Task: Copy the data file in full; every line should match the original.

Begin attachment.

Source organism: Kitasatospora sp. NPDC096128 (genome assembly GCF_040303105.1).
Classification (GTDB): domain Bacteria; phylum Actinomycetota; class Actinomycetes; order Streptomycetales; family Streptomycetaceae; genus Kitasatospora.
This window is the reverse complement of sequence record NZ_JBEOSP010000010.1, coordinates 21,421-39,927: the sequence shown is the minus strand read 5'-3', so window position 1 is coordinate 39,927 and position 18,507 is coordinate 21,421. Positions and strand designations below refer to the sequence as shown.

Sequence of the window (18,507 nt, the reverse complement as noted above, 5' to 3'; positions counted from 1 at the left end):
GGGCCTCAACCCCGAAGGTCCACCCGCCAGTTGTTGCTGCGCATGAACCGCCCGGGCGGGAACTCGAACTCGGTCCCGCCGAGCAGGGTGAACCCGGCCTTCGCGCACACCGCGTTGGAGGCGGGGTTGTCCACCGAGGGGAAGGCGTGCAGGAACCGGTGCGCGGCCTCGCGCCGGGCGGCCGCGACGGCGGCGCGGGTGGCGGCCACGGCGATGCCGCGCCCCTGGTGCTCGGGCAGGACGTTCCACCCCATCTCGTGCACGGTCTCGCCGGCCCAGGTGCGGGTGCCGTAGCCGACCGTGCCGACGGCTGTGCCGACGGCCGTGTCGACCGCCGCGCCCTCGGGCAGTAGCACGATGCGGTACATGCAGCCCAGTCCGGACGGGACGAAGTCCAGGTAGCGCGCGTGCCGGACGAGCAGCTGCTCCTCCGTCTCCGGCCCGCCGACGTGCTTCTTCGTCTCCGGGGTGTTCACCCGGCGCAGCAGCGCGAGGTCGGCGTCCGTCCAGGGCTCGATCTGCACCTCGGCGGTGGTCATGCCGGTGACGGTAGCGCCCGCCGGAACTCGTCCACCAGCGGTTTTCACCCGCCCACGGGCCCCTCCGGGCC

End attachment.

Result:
Source organism: Kitasatospora sp. NPDC096128 (genome assembly GCF_040303105.1).
Classification (GTDB): domain Bacteria; phylum Actinomycetota; class Actinomycetes; order Streptomycetales; family Streptomycetaceae; genus Kitasatospora.
This window is the reverse complement of sequence record NZ_JBEOSP010000010.1, coordinates 21,421-39,927: the sequence shown is the minus strand read 5'-3', so window position 1 is coordinate 39,927 and position 18,507 is coordinate 21,421. Positions and strand designations below refer to the sequence as shown.

Sequence of the window (18,507 nt, the reverse complement as noted above, 5' to 3'; positions counted from 1 at the left end):
GGGCCTCAACCCCGAAGGTCCACCCGCCAGTTGTTGCTGCGCATGAACCGCCCGGGCGGGAACTCGAACTCGGTCCCGCCGAGCAGGGTGAACCCGGCCTTCGCGCACACCGCGTTGGAGGCGGGGTTGTCCACCGAGGGGAAGGCGTGCAGGAACCGGTGCGCGGCCTCGCGCCGGGCGGCCGCGACGGCGGCGCGGGTGGCGGCCACGGCGATGCCGCGCCCCTGGTGCTCGGGCAGGACGTTCCACCCCATCTCGTGCACGGTCTCGCCGGCCCAGGTGCGGGTGCCGTAGCCGACCGTGCCGACGGCTGTGCCGACGGCCGTGTCGACCGCCGCGCCCTCGGGCAGTAGCACGATGCGGTACATGCAGCCCAGTCCGGACGGGACGAAGTCCAGGTAGCGCGCGTGCCGGACGAGCAGCTGCTCCTCCGTCTCCGGCCCGCCGACGTGCTTCTTCGTCTCCGGGGTGTTCACCCGGCGCAGCAGCGCGAGGTCGGCGTCCGTCCAGGGCTCGATCTGCACCTCGGCGGTGGTCATGCCGGTGACGGTAGCGCCCGCCGGAACTCGTCCACCAGCGGTTTTCACCCGCCCACGGGCCCCTCCGGGCC